It’s a paradox: The less you care about killing birds, the better you get at it.

At least, that’s true for me. With the kids out of the house, it’s just me and my wife at home, we don’t need that much game anymore. We eat it a few times a week, and we like it, but it doesn’t take much to feed us. It’ s not that I’m “not mad at ‘em anymore” as they say. I was never mad at them, I just really, really wanted to put them in my freezer and as a result, I got pretty excited when birds were close.

No longer. I hunt enough that I know we’ll have plenty of birds at the end of the season. As a result, I am a lot calmer now than I used to be in the heat of the moment. If one gets away, that’s okay. There will be more. That attitude makes me a lot calmer and more patient when ducks and geese are working. That hasn’t always been the case. It was only a few seasons ago that I got so wound up I forgot to call the shot when a big flock of geese came into the decoys.

“Why didn’t you guys shoot?” I asked, exasperated, after the birds got tired of hanging ten yards over our heads and slid off.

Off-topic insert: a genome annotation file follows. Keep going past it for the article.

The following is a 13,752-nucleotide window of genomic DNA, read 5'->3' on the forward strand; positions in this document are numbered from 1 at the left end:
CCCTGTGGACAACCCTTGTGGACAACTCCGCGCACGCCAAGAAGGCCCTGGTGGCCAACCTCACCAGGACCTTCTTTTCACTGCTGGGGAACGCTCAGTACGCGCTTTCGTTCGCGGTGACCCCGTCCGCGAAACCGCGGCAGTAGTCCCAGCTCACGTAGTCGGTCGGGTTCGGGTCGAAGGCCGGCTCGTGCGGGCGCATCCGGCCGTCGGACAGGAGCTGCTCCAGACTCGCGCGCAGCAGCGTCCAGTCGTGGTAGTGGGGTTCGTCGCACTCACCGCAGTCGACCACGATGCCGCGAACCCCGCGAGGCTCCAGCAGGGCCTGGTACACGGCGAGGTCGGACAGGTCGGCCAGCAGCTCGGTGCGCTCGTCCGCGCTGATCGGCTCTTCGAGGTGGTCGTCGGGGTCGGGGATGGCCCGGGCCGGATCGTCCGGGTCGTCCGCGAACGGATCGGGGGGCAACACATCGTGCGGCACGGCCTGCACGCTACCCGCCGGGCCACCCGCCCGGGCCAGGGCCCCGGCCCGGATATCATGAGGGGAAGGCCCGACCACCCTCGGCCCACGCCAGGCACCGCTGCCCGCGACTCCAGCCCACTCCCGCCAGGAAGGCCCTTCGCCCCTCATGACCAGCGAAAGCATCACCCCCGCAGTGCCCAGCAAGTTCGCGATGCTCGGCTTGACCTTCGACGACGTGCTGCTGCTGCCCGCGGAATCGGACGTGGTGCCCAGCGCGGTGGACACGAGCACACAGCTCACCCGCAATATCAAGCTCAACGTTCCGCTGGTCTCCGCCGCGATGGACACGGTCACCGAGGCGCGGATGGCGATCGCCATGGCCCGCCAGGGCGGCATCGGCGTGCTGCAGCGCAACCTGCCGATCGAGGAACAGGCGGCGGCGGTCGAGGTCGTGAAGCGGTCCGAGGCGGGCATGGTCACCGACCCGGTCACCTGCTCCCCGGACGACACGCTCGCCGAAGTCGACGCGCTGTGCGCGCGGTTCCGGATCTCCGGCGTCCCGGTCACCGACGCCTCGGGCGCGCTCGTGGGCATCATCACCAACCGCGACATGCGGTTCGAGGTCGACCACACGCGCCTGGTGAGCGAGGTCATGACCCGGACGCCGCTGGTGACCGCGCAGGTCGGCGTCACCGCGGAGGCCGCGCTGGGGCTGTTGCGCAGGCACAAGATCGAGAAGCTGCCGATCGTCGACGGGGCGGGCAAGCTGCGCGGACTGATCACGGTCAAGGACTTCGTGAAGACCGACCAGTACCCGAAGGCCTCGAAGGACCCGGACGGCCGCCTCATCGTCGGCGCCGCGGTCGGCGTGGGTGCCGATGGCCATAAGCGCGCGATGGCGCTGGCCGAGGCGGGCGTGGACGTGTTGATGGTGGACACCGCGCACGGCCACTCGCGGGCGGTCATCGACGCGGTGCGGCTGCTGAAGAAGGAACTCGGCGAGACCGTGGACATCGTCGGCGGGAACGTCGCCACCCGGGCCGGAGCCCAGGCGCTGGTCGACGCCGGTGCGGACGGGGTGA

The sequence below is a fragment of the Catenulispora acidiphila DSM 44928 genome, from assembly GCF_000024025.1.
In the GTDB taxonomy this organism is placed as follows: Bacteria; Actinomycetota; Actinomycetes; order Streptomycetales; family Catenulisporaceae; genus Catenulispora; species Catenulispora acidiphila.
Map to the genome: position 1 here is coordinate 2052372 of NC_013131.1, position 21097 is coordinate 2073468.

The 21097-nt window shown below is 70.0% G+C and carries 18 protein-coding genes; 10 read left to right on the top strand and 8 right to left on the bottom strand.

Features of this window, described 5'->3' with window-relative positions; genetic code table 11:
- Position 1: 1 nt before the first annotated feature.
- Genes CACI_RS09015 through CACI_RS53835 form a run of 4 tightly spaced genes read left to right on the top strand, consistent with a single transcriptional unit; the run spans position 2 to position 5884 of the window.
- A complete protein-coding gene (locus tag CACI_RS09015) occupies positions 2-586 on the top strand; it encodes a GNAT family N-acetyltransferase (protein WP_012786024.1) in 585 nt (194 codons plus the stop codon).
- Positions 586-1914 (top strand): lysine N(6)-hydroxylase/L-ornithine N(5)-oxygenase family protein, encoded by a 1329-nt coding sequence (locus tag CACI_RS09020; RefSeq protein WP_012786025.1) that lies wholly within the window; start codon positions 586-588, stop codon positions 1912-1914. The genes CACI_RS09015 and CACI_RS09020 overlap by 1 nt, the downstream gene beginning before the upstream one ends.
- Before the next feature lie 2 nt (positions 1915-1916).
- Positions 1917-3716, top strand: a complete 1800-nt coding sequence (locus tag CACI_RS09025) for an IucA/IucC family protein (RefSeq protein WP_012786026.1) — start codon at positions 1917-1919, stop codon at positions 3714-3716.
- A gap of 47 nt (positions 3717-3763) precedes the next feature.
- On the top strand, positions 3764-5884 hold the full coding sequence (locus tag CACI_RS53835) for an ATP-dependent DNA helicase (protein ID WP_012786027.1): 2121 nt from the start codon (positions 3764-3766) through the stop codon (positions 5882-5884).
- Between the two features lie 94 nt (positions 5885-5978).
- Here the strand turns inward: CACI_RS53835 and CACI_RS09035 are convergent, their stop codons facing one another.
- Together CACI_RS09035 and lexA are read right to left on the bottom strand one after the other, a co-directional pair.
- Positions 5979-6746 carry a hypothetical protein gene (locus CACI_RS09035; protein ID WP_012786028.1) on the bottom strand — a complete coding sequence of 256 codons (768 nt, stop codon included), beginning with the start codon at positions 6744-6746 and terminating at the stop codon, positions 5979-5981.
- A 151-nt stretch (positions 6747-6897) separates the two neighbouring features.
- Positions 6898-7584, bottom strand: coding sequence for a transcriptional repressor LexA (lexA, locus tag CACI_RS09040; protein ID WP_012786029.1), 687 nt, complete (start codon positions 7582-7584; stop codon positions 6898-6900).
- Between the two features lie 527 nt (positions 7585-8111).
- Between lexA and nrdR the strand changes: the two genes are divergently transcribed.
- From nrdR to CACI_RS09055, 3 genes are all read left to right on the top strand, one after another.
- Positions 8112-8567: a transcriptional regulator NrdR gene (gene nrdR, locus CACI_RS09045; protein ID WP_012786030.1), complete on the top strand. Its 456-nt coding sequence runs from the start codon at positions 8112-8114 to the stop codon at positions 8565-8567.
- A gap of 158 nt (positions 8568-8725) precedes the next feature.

“You didn’t call the shot,” my partners said.

“Was I supposed to do that?” I asked. “Sorry.”

Essentially, I choked. Sports psychologists talk about this phenomenon when they help athletes cope with pressure. Golfers miss two-foot putts and basketball players miss free throws in competition because they think too much about what will happen if they make it or miss it and not enough about what they are doing. The answer, the sports psychologists tell us, is to learn to keep your thinking “performance oriented” (what you have to do) rather than “outcome oriented” (what you hope will happen). It seems to be just as true in hunting. Now that I am no longer torn up by anxiety about bringing game home, I bring more game home.

Take yesterday, and the pair of geese that came to my decoys. As usually happens with geese, I heard them before I saw them. I could tell they were fairly low, and when I saw them they were cupped and losing altitude. They swung behind me, circled out front, and had their feet down beyond the far end of my water spread.

Old Me would have been up and shooting and, quite possibly missing or making a bad shot at that range because I was afraid they would either land out of range or dip and keep going. New Me thought, “That’s a little far. Maybe they’ll come around again.” I was rewarded with both birds coming back around low and directly over the blind. I shot one (there’s a lot of meat on a goose for two people and I already had four fat mallards) and let the other go. Maybe I’ll catch it later.